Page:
The Bag O’ Destiny

9 01 2011

If I were asked to describe what a turn of Monopoly was like I would say that each turn consisted primarily of a player rolling dice and moving their token.  Sure, you can buy houses and hotels, you might buy property, you may draw a card, and you may even owe someone money, but you always roll a dice an move.  This basic formula is repeated as many times as needed to complete a game.  The rest is details.

McPherson and Revenge has a similar rinse-lather-repeat mechanic for regulating play.  A bag, lovingly referred to as the bag o’ destiny, is filled with tokens each representing a brigade and division commander in the game.  A full turn of the game (representing 15 minutes of scenario time) will consist of pulling all token’s from the bag, one token at a time.  When a token is drawn that general may try to begin issuing orders to his brigade or division.


In addition to a General’s name, the tokens will have a number indicating the units command rating.  A command rating is a reflection of that general and his staff’s competency and organization.  A number of dice equal to the command rating is used by that commander whenever he attempts to do something within the game.  The higher the command rating, the better and more prepared the general.

A token being drawn does NOT necessarily mean that that the unit will be activated.  As we have previously pointed out, good things tend to happen to good generals and choosing when to go during a turn is something that good generals are better at.  When a token is drawn, the player who controls that general must make a skill “skill check” using a number of dice equal to the command rating of the officer.  If ANY “4”s, “5”s, or “6”s are rolled then the controlling player decides whether he wants to go now or be put back in the bag.  If he fails, then his opponent get’s to choose!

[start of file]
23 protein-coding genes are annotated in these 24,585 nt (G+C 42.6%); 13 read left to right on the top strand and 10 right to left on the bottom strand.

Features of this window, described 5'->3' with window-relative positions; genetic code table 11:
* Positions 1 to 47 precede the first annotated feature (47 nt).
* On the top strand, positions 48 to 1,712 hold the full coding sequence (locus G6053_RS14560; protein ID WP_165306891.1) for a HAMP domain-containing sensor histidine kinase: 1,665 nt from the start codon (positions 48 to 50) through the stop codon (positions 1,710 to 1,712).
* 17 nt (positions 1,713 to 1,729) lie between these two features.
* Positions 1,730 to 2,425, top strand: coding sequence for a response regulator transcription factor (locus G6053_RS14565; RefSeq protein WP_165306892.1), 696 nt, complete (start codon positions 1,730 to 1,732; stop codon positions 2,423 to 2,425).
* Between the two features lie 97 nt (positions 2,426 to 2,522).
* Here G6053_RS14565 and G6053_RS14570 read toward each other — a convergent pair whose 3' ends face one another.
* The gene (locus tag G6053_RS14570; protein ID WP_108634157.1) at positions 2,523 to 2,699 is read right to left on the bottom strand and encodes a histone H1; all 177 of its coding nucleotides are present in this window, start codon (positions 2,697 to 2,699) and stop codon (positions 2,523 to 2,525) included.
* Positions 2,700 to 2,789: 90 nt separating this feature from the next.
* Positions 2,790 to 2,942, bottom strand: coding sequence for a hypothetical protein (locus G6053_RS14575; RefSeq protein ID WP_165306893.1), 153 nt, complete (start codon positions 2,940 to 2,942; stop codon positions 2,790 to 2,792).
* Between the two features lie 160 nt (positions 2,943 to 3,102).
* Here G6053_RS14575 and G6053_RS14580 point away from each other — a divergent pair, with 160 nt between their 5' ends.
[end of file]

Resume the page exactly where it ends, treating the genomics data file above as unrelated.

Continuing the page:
Note: Skill checks are a central mechanic to McPherson and Revenge and will be discussed in more detail later…

Officers will have their command ratings lowered by taking casualties over the course of the game.  Casualties will be caused while giving orders to troops under fire and using leadership to influence units.  (These mechanics will also be discussed later. )  When a leader’s command rating is lowered then the token for that leader is replaced by another token with a lower command rating!


In addition to officer tokens, events such as “reinforcements”, “rout” and “scenario end” may be placed into the bag o’ destiny based on the scenario being played.  When these tokens are drawn then those events are conducted.  Presumably, I will explain what these events mean later too.

Making the tokens

I used Visio to draw the tokens.  Stars are used to indicate if a general is a brigadier (one star) in charge of a brigade or a lieutenant general in command of a division (two stars).  I created 6 tokens for each general numbered from 0 to 5 with 5 equaling a absurdly organized general and 0 equaling an incompetent, or more likely dead, general.


I used Litko Aerosystems 3mm thick 15 mm by 30mm plywood bases.  Litko is a really cool company whose founder must have a son that was a war gamer.  They have a really impressive side line selling war-game accessories including bases, markers, and tokens.  They sell custom cut metal, wood, magnets and plastics.  Very cool stuff.

I printed out my labels on photo paper, cut them out and then glued them using white glue.  I will have about 140 of these tokens for my entire order of battle but I will not need more than about 20-25 at a time while playing.

The “Chit Pull” Mechanic

The “Chit pull” mechanic is pretty common in hex and counter war-games.  I believe that Mr. Richard Berg first introduced this mechanic for activating generals back in the 1970’s for his Gettysburg game “A terrible swift sword”.  He has used the mechanic in several series of games since including his Ancient World titles; Carthage and Rise of the Roman Republic (were I encountered it first.)

I modified his mechanic with an activation role and multiple command rating mechanics which are my own.




One response

10 01 2011
jerry choate

You “bag of doom” concept is very intriguing.

I have some questions that I believe will be address as you further explain the mechanics. I am eagerly awaiting for you to tell us more about “skill checks.”

I love the blog.

BTW…beautiful chits.


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